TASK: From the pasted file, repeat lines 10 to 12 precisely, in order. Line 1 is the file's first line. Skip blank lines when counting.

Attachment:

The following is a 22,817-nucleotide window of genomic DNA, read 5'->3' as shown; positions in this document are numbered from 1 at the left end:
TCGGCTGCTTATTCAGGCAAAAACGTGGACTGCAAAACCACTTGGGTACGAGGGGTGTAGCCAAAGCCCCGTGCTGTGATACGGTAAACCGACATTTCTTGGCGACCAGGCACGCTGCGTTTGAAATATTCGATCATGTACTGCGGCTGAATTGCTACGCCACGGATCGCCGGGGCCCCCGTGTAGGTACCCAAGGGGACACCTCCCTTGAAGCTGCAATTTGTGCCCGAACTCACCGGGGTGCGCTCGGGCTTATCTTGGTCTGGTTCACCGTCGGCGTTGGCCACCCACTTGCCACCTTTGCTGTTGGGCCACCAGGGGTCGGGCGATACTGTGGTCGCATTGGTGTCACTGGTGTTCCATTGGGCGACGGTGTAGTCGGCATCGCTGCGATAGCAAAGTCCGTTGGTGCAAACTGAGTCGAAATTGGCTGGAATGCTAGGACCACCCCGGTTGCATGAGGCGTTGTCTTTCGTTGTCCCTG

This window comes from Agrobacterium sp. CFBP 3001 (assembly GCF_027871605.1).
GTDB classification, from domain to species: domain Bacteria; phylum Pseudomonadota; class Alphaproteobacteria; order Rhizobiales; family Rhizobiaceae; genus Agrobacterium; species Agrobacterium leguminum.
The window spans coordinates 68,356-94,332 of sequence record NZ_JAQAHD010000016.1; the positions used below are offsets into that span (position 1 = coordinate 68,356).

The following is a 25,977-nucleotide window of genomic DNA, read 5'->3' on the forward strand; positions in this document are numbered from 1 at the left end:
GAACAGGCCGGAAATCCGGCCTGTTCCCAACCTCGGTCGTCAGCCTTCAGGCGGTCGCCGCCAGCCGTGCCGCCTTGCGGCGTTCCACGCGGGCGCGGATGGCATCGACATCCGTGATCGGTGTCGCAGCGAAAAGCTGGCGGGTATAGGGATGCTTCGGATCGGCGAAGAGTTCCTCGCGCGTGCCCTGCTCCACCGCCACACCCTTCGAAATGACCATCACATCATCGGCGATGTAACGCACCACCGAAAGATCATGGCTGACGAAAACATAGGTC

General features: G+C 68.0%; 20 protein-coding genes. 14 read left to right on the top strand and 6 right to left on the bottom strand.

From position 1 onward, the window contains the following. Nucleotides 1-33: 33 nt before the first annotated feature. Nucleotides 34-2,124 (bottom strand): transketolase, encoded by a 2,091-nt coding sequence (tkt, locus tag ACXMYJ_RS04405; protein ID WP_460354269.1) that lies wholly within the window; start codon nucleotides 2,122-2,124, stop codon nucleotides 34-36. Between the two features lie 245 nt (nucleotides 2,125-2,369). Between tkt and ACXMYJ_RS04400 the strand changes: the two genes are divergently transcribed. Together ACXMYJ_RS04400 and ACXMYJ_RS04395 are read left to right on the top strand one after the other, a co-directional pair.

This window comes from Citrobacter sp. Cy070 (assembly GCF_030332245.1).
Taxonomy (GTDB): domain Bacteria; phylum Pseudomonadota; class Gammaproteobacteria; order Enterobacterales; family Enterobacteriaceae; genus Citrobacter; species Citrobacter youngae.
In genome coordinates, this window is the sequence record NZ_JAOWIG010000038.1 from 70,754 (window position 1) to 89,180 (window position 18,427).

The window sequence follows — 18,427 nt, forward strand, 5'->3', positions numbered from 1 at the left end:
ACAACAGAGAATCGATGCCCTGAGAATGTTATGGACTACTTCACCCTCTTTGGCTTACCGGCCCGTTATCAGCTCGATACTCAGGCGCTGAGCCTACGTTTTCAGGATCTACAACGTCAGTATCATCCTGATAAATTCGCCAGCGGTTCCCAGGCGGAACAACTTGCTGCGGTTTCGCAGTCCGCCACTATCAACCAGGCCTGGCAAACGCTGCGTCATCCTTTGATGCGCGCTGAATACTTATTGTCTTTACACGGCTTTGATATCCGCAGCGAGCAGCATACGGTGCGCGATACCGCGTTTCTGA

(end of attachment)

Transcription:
This window comes from Citrobacter sp. Cy070 (assembly GCF_030332245.1).
Taxonomy (GTDB): domain Bacteria; phylum Pseudomonadota; class Gammaproteobacteria; order Enterobacterales; family Enterobacteriaceae; genus Citrobacter; species Citrobacter youngae.
In genome coordinates, this window is the sequence record NZ_JAOWIG010000038.1 from 70,754 (window position 1) to 89,180 (window position 18,427).